In some intances it is desirable to leave the marginal edges of the finished structural panel free of adhesive in areas'underlying the metal strapping 40. In these instances two adhesive-applying rollers similar to the roller 36 would be provided. One roller would be provided with grooves of suflicient width to permit the applica tion of glue onto the margins of the liner 22 only in areas where the strapping would not lie. Another roller identical with the roller 36 would be used to apply glue over the whole area between the margins. Each of these rollers would be cam-activated to move into and out of engagement with the liner 22 to apply adhesive at proper positions thereon. Any combination of grooved or nongrooved adhesive-applying rollers and many variations of cam operation could be used.

After the corrugated board is brought into contact with the band 40 and the liner 22 by the rollers 52 and 54 it is passed through a drying section of the corrugating machine (not shown). The complete corrugated board with the metal bands 40 and the liner 62 adhesively secured to the bottom face is then passed between cooperating rollers 74 and 76 which are. effective to transversely score the upper face 14 along a line spaced from what will be each end of the finished panel and thereby define the marginal edges thereon. The roller 74 is provided with suitable scoring means on its outer periphery and is moved by means of a cam 80 and a roller 82 acting through a bell' crank 84 to contact the face 14 at definite intervals to score it at desired spaced positions to form marginal score lines on the finished panel.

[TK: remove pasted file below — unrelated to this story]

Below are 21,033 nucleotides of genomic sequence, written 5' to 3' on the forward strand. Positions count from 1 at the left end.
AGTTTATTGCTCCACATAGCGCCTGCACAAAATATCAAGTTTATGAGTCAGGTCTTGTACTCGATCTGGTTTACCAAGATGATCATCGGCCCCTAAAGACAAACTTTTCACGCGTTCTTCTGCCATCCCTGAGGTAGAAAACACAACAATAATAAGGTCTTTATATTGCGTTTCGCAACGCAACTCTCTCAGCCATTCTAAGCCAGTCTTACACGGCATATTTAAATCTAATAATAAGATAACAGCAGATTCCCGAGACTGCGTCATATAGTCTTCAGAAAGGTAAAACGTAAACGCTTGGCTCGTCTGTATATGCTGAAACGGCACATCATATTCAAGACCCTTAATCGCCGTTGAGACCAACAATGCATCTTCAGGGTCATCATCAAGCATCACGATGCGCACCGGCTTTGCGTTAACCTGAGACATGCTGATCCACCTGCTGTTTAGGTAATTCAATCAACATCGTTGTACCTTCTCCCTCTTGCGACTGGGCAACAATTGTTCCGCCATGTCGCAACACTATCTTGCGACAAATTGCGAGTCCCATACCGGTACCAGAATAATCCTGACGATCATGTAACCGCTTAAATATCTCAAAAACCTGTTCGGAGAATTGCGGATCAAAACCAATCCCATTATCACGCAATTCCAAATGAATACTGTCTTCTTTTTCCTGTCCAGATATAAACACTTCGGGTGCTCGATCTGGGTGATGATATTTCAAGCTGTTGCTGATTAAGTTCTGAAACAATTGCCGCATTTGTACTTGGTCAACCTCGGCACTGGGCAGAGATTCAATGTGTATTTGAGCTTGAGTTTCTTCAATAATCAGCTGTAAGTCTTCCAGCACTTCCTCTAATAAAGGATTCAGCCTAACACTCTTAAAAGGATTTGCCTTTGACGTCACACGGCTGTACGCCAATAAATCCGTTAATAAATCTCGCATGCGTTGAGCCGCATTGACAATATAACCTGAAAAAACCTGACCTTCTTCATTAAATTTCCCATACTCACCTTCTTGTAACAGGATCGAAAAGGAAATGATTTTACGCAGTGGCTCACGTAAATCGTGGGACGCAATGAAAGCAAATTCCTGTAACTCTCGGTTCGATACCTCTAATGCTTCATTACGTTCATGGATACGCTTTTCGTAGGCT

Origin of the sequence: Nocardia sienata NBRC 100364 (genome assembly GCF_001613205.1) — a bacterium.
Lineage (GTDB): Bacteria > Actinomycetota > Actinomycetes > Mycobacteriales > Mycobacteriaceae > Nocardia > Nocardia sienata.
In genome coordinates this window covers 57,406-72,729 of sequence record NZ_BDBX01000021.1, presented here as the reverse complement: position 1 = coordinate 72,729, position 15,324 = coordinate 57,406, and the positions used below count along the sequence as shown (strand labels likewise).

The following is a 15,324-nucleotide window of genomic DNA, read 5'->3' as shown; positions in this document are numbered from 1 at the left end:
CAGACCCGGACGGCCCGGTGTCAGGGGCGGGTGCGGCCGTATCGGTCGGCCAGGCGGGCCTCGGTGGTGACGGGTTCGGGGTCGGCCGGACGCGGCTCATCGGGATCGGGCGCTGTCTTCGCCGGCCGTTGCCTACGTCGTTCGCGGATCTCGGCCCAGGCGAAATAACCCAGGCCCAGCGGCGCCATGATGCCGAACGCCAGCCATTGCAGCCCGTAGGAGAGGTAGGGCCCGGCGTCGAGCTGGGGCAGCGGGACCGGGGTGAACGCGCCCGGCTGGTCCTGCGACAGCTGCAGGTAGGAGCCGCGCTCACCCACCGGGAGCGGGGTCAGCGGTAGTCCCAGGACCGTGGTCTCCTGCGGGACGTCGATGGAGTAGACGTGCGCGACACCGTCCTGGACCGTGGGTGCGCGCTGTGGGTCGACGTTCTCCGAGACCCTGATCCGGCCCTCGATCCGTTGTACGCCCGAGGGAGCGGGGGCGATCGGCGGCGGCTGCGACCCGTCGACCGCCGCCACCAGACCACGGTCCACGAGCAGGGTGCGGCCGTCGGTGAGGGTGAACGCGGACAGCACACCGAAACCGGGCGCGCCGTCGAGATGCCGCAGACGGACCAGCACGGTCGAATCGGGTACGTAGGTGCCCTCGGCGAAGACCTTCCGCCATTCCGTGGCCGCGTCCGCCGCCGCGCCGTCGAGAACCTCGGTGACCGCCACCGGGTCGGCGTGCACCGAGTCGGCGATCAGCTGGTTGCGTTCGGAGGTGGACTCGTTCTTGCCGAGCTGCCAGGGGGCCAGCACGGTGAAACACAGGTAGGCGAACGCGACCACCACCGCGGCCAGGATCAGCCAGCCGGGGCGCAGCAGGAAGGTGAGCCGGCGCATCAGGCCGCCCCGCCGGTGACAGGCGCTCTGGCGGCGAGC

The corrugated board 10 with the straps 40 and the liner 62 adhesively secured thereto is then passed between cooperating cutting rollers 86 and 88 which are effective to cut the corrugated board into the desired structural panel lengths. Longitudinal slit'ters may also be provided in cases where it is desired to cut the sheets into smaller widths.

The complete structural panel generally designated 90, as shown in Fig. 5, is scored along lines 92, 92 by the roller 74 to permit the corrugated board with the outside light liner 62 attached to be folded at right angles to the center portion of the structural panel and to expose thestraps 40 for nailing to a wall or other structural element. For nailing purposes the straps 40 are provided with nail holes 94 at spaced intervals along the marginal edges of the panel 90. The straps 40 may be ripped free of the bottom face of the corrugated board 10 by tearing the liner 62. The liner 62 is usually a very lightweight kraft paper which may be easily torn in this manner.

In some instances it may be desirable to' use a heavy kraft paper as the liner 62 and to perforate it as at 96 in positions corresponding to. the edges of the metal band 40 and thereby permit the subsequent tearing of the liner and exposure of the straps 40 for nailing purposes. For this purpose a plurality of spaced cooperating perforating wheels 98 may be located on the corrugating machine 12 adjacent the reel supply 64. The wheels 98 are cam-operated to imprint perforations '96 along the liner 62 either coextensive with the entire width of the liner or only in the areas ofv the marginal edges, as desired.